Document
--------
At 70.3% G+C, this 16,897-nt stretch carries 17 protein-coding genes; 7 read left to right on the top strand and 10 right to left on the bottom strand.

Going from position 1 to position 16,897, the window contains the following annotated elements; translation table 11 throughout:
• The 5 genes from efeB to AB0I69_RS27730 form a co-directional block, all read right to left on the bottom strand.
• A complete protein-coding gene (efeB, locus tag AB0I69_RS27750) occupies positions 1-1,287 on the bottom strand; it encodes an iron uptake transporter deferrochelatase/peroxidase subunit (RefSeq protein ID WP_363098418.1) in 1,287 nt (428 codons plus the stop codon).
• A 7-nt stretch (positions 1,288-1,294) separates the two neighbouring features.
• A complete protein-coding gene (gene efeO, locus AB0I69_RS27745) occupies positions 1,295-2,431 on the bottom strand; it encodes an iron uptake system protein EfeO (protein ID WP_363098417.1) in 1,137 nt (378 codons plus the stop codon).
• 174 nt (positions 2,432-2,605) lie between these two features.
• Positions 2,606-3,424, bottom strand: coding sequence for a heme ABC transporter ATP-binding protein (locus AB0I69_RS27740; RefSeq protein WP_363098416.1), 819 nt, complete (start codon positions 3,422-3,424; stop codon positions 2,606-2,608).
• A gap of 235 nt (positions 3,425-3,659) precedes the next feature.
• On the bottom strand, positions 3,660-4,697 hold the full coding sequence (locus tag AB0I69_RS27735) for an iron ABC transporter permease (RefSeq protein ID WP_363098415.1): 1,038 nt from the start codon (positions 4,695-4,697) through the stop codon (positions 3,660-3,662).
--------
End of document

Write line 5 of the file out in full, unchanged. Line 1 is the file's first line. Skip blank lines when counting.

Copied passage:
• A 7-nt stretch (positions 1,288-1,294) separates the two neighbouring features.